On the one hand, recent research efforts have tackled the context management in WSNs at middleware level instead of application level [1017] in order to provide reusable solutions for different applications. However, AmI applications are composed of different heterogeneous devices, and although many context situations can be similar (as movement detection in the smarthomes), these contexts could not be obtained in the same way. For instance, due to the structure of a house, an application can consider seven movement detectors while another one only considers four detectors. Thus, these kinds of applications have a common core asset and a variable part, so it can greatly benefit from Software Product Lines (SPLs) engineering [18], since it is specifically focused on variability modelling. Then, we propose to use FamiWare [19], a family of context-aware middleware built using SPL. In such a way, both complex contexts acquired by heterogeneous devices and the communication of context information among those devices of the AmI system are handled by FamiWare in a transparent way.

On the other hand, we propose to use models to specify the context information for WSNs by using the UML common language. Specifically, we base on the ContextUML metamodel [20], an UML-based modeling language for model-driven context-aware services development, which provides a flexible design of context-aware services. It separates the modeling of context and context-awareness from service components by making easier both development and maintenance of these services.

Then, in this work we present a model-driven process to build context-aware applications based on FamiWare. The contexts for these applications will be specified using ContextUML, and by means of the defined mapping between ContextUML and FamiWare a new augmented version of the FamiWare family with the incorporation of new contexts will be automatically created. Then, taking as input the specific requirements of the system about every device, the network (e.g., number of devices) and the necessities of the application (e.g., security) we will obtain automatically the FamiWare code ready-to-install for every device of the system.

Therefore, the main contributions of our work are the following:

  • We take advantage of separating the modeling of context and context-awareness in order to: (i) specify contexts using the ContextUML metamodel; and (ii) make a mapping that automatically transforms the ContextUML elements into elements of FamiWare.

  • We define a common architecture easy to reuse for the monitoring and the context-awareness services of FamiWare. We implement these services for three different devices of the middleware family. Concretely, two kinds of sensor devices (MicaZ with TinyOS, and Sun SPOT) and Android-based smartphones and tablets.

  • We design a model-driven configuration process that automatically incorporate new contexts to the FamiWare family and generate context-aware versions of the middleware for every application.

  • We generate automatically the code of customized versions of context-aware FamiWare for the three different platforms previously mentioned.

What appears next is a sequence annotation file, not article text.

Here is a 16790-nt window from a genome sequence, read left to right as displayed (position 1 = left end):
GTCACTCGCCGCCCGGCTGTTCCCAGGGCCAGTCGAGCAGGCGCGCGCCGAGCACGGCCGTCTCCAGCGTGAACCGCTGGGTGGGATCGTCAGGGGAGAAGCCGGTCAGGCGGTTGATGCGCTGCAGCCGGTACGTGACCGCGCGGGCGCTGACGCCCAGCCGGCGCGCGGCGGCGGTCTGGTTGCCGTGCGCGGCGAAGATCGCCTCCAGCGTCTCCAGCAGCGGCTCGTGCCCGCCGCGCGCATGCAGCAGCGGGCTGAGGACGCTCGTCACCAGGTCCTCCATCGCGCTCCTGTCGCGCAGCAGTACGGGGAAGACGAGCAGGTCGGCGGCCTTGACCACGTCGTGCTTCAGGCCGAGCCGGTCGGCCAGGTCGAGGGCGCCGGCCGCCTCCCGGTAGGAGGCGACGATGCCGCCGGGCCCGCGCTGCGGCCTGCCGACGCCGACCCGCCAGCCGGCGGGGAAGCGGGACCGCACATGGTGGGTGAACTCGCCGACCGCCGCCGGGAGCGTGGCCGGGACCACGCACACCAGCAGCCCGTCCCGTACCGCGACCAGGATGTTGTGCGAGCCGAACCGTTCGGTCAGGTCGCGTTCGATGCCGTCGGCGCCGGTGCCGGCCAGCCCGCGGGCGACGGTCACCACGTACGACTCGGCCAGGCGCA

The remainder of the paper is organized as follows: Section 2 motivates our proposal presenting the main problems to be solved and how our approach tackles them. In Section 3, we describe the context acquisition and analysis processes in FamiWare. In Section 4, the mapping from ContextUML to FamiWare is defined and illustrated with an AAL case study. Section 5 presents both the implementation of the monitoring and context-aware services in the augmented version of FamiWare, and the code generation process. In Section 6, the evaluation of our approach is detailed. Section 7 compares our approach to related works. Finally, Section 8 outlines some concluding remarks.

2. Overview of our Approach

This section motivates and describes an overview of our proposal for managing the heterogeneity of contexts and sensors, and the configuring process of the context-aware middleware for WSNs.

2.1. Problem Statement: Context and Sensor Heterogeneity

Context and context-awareness in computing emerged as a part of the ongoing research in ubiquitous or pervasive environments. Dey and Abowd [21] provided the following definition for context-awareness: “A system is context-aware if it uses context to provide relevant information and/or services to the user, where relevancy depends on the user's task”. This definition allows developers of context-aware services to define a relevant context for a given scenario, the information which can be used to describe a situation of an entity in an interaction with the system (e.g., user's location to know the temperature of a specific room). Context information is generated by heterogeneous and resource-constrained devices (as sensors). One of the main characteristics of context information is its dynamism, i.e., a context may change at runtime and therefore may require an adaptation of the system. This information needs to be described in a structured and extensible model. In addition, to manage the context, the following functions are required in any context-aware system:

  • Context acquisition. This task obtains information from different sources. In this work, we focus on the different sensing units integrated into sensor nodes (e.g., acoustic or light sensing units), and both built-in-sensors (e.g., accelerometer) and embedded components (e.g., GPS receiver) into smartphones or tablets. Context acquisition is far from trivial, since normally the contexts are not composed by a single concept coming from a single user or device; instead they use to be made up of several user characteristics and/or environmental information gathered by several devices.

  • Context storage. In some situations it may be necessary to store some previous values gathered in context acquisition. A local context can be stored locally within the device that acquired it previously. Complex contexts containing information of several sources belonging to the global system must be stored in a centralized node, such as a sink or a server database.